Palliative care can be tough, but it is a necessary service and one that means a lot to patients and loved ones. If you take this route in your nursing career, you will be helping to make sure that patients with complex and terminal illnesses are comfortable and administering pain relief medications. You will also be there to provide some emotional support for them and their families as they come to terms with their circumstances. You can work as a palliative nurse in hospitals or hospices. You can also visit patients at home if that is where they have chosen to stay during this time.
This is another option for those who enjoy working with kids and young adults and nurses who might be looking for a change of pace from typical healthcare environments. As a school nurse, you will be doing things such as liaising with the schools to provide healthcare advice for students and parents. You will carry out vision and hearing tests with children when they begin school, as well as a general health assessment. You may have to make presentations to classes discussing common healthcare issues that young people might come across, such as the dangers of smoking, alcohol consumption, and poor diet. You will also be working closely with the school on safeguarding issues and perhaps occasionally visiting families at home when necessary.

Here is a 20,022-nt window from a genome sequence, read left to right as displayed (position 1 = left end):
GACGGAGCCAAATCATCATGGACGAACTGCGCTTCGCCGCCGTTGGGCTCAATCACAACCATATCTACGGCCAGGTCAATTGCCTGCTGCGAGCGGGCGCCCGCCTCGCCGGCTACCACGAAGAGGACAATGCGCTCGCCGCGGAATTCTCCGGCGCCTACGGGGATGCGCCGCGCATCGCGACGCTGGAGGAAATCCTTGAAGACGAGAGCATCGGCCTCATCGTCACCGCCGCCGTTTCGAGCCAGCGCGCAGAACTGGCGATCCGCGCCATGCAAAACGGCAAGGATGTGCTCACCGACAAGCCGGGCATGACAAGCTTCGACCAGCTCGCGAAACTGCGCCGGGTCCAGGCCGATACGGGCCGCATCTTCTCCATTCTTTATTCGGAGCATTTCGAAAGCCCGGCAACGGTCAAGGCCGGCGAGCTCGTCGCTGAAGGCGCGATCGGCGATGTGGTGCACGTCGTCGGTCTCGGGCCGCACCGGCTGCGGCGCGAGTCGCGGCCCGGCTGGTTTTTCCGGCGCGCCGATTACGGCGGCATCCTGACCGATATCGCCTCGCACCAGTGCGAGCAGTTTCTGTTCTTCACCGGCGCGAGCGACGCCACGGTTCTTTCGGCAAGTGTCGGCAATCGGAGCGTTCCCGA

Become an Educator
After gaining years of experience as a nurse, you might find that your interests turn to education. Whether it is leading training programs at your place of work, becoming a lecturer at a nursing school, or some other form of healthcare educator role, there are different educational establishments where you can share your knowledge with students. This might be best suited for nurses who want to move away from the usual healthcare working environments. In this role, you will develop the modules for the courses you teach, be in charge of the registration of students, lead classes, and speak to students one-on-one. To be a nurse lecturer in a higher education setting, having a master’s or Doctorate in nursing might be beneficial.
As a neonatal nurse, you will be there to help premature babies who require intensive care so that they can continue to get strong and eventually go home with their parents. You will be helping to manage the baby’s medication and fluids, as well as observing their overall progress and documenting each stage of their care. You will also be working closely with the parents to support them through what is a distressing time for them.
These are just some examples of what career path you can follow as a nurse, and there are many other options available to you. If you are interested in becoming a nurse or already have your license and are wondering what your next step should be, take the time to research the variety of roles you can pursue to find the right one.